Sunday, August 1, 2010

Vegan in my town? It’s okay.

So, I live in Cincinnati. I’ve been here for two and a half years, and before that, I lived in Philadelphia. There aren’t as many food and entertainment options here as there were in Philly, but there are still some pretty awesome ones. I’m enjoying my time in the ’Nati, but that’s not to say I’ll stay forever. Sometimes it feels like a big small town. Sometimes it seems like everyone is talking about the same thing. And not just Terrell Owens.

Recently, it’s been veganism. Yes, this has been a city-wide topic for discussion and ridicule.

I can’t decide whether to start with the good or the bad. I’ll start with the bad, and maybe then the good will show you why it’s even in the town’s vocabulary. This caught my eye on Twitter on Saturday:


I guess it’s joke, but I can’t figure out why this would be a good advertisement for waffles. Taste of Belgium waffles are popular; you can buy them all over the city in grocery stores and coffeehouses that stock goods from local bakeries, plus you can get them hot from the waffle iron at various farmers’ markets and at Findlay Market. I’ve had one before, and they are really, really good. I spent some time in Belgium as a student, and I these waffles are the most like the waffles I had in Belgium and haven’t found anywhere else in the U.S. (Think of a heavy cake donut rather than a fluffy waffle you’d put syrup on.) I never would have guessed I’d find them in Cincinnati, of all places. That’s pretty cool by itself.

The way I figure it, this is a funny idea for a t-shirt because veganism is more and more visible in town. In writing about Melt, I mentioned the vegan awareness in that restaurant, but there are many other exciting examples I’ve noticed recently, too. I went to a pizza pub over the weekend (more on that soon), and they mentioned that the vegan pizza is more popular than they ever expected it to be. Hooray!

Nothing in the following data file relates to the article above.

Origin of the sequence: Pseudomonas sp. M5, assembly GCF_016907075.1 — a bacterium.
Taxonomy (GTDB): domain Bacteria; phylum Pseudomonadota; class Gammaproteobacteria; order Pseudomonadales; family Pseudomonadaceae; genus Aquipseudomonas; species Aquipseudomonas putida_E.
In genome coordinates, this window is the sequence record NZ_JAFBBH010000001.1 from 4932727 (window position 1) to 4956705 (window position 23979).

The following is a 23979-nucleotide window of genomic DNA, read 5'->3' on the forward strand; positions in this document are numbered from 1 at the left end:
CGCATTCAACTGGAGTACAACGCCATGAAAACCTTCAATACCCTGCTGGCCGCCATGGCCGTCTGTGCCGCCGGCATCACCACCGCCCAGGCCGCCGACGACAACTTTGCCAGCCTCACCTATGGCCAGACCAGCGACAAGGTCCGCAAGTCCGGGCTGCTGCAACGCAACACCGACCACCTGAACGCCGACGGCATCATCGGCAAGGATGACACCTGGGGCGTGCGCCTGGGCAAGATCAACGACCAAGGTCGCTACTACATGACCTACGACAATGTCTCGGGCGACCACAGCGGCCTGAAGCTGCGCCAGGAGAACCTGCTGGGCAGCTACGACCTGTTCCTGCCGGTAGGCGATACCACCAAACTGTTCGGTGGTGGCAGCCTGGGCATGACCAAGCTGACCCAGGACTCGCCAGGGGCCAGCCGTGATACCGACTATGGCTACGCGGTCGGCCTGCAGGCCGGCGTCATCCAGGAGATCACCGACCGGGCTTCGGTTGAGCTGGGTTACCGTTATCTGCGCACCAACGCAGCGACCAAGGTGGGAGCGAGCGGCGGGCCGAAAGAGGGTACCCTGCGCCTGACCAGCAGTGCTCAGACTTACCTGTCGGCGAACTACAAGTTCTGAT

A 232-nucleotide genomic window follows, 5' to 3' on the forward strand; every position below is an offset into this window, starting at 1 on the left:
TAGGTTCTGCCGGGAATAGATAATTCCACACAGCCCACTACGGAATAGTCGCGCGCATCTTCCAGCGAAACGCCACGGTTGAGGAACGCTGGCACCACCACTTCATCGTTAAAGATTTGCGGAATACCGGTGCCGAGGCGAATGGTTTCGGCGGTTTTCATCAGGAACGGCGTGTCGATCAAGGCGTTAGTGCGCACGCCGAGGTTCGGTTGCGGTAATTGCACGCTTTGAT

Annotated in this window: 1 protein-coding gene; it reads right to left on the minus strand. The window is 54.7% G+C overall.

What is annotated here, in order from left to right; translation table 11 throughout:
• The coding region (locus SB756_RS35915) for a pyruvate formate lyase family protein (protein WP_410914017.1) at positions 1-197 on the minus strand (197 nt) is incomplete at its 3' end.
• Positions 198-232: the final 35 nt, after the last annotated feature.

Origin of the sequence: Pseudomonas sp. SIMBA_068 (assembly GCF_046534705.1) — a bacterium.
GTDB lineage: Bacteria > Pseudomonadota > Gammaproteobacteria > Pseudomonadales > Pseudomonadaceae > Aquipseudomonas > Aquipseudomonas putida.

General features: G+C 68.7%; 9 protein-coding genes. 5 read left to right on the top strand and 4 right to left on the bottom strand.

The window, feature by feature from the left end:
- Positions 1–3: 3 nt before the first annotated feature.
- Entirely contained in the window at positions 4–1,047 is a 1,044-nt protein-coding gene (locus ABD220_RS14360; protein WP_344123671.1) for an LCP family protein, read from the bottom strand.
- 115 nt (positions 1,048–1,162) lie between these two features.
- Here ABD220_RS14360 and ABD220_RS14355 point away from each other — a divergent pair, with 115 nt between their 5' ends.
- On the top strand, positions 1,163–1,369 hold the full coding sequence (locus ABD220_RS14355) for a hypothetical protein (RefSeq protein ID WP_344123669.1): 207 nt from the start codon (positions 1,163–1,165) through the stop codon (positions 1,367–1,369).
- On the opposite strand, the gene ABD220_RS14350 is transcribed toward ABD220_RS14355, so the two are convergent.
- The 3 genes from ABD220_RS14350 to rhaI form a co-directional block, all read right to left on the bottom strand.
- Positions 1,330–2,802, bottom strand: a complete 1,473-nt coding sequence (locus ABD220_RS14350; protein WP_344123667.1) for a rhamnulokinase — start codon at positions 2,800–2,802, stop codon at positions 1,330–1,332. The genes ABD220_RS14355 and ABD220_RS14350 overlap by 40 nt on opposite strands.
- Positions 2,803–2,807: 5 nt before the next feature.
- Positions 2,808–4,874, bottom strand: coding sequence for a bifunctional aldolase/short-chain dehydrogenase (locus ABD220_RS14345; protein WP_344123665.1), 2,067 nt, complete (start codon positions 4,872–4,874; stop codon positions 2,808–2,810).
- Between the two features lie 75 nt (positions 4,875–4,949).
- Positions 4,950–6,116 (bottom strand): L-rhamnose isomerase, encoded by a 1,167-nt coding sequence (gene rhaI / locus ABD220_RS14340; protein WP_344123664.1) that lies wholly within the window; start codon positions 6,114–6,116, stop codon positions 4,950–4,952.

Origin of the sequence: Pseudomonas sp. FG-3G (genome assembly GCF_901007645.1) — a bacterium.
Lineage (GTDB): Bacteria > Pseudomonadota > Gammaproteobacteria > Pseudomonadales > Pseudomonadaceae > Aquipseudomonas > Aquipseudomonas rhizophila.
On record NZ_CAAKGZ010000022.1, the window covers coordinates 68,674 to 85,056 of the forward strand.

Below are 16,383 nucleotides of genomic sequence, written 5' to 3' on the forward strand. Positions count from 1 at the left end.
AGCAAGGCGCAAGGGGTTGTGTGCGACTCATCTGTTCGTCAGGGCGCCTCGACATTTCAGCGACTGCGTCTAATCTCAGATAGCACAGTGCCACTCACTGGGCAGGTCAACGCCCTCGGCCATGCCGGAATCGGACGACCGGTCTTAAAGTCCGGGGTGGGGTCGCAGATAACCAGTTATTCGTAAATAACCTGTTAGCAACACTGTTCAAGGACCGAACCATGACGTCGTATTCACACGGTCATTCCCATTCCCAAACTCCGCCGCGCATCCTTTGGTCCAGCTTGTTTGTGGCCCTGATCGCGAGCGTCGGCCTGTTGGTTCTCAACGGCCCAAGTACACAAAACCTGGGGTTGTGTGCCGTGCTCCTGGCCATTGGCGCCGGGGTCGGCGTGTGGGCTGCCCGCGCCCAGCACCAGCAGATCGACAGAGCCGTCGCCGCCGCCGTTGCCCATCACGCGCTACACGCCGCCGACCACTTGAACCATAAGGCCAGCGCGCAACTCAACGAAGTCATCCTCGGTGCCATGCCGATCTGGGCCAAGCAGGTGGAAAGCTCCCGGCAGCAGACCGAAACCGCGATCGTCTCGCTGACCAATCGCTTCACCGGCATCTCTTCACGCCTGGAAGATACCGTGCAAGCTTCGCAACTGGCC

This is Daisy Mae’s Market at Findlay, just a few steps away from Taste of Belgium. I didn’t get a close photo, but one of those hand-written construction paper signs along the top of tent reads, “the best vegan vegetables in town.” Now that’s funny. And a good and clever advertisement.

Cincinnati really is a big small town – one of the hot places to be and be seen, SENATE Restaurant, recently had a poll on their facebook page to select a new menu item. This restaurant is known for their selection of craft beers, duck fat fries, and gourmet topped hot dogs. The poll was to choose a new hot dog. The wiener that won the popular vote was the vegetarian dog, a “sausage” made from red cannellini beans and Turkish lentils, topped with sundried tomatoes, fennel, Boucheron (optional), and greens. What’s even more awesome is that SENATE names their dogs after celebrities, and this one is called the Dan Korman, named for the local proprietor of Park + Vine, a neighbor to the restaurant. He beat out the Lindsay Lohan and the Betty White to make it on to the menu. I can’t wait to try it – I never figured I would get more than a drink at SENATE.

I’ve mentioned Park + Vine before. I took a vegan cooking class there last fall, and I love to shop there to pick up Sweet & Sara marshmallows, Upton’s seitan, and whatever else catches my eye. It’s a green general store, selling food plus eco-friendly personal care items, household goods, some clothes, books, bicycle stuff, and kid stuff. The store is actually moving to a larger space and promises to expand their vegan grocery options. The proprietor is pretty high-profile in the community, too. He was recently featured in City Beat’s Look Who’s Eating feature and proclaimed his love for Daiya, which you can purchase in his store. And now he has a hot dog named after him.